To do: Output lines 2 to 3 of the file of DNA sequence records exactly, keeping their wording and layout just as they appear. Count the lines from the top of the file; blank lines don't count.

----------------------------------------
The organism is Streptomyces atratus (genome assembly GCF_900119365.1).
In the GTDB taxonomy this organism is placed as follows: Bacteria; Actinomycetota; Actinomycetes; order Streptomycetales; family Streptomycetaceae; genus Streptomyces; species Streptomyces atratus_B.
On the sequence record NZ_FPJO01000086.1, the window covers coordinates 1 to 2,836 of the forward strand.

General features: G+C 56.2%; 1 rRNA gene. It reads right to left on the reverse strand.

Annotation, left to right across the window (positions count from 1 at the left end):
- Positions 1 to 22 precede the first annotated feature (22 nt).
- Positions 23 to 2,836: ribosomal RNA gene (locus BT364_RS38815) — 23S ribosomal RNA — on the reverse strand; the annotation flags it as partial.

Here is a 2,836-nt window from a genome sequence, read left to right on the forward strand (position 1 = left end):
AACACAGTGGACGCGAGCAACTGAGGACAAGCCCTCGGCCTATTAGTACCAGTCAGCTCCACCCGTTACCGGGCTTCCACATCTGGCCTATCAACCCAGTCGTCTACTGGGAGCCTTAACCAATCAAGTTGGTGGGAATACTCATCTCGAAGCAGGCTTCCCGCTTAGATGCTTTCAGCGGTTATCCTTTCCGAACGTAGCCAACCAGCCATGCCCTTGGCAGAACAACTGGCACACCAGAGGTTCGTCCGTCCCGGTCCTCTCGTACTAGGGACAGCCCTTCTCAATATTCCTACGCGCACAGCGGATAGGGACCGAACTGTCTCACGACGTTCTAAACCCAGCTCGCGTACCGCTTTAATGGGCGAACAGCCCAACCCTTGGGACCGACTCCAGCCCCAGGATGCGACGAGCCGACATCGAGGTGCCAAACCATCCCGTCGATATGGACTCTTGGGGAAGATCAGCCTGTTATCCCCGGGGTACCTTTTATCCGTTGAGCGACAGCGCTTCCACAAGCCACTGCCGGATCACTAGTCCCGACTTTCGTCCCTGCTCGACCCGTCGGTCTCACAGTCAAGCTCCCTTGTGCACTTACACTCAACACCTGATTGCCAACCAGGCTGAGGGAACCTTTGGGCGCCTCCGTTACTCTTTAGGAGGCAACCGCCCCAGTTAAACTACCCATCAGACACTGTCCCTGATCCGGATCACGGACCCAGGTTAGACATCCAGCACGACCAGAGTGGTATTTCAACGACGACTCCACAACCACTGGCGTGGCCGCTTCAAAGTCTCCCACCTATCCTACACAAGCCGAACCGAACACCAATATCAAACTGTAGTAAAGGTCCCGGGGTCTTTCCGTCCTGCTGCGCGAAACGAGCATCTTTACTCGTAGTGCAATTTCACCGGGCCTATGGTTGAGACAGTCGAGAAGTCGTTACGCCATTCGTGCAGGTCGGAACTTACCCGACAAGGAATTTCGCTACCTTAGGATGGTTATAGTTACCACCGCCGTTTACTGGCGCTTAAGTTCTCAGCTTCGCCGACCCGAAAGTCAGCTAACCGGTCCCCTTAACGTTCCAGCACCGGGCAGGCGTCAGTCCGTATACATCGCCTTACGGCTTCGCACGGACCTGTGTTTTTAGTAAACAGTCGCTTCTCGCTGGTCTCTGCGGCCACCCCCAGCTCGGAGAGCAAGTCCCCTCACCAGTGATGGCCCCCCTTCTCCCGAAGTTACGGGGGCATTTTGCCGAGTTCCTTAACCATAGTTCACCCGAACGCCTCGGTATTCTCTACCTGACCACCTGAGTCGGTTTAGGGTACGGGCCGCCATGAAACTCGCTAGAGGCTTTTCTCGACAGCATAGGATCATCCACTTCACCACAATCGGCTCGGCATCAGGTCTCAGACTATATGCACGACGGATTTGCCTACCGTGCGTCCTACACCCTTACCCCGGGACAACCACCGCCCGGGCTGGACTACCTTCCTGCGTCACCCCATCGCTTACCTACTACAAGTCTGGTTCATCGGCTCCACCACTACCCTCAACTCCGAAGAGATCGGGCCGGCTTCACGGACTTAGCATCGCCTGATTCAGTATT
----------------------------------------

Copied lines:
In the GTDB taxonomy this organism is placed as follows: Bacteria; Actinomycetota; Actinomycetes; order Streptomycetales; family Streptomycetaceae; genus Streptomyces; species Streptomyces atratus_B.
On the sequence record NZ_FPJO01000086.1, the window covers coordinates 1 to 2,836 of the forward strand.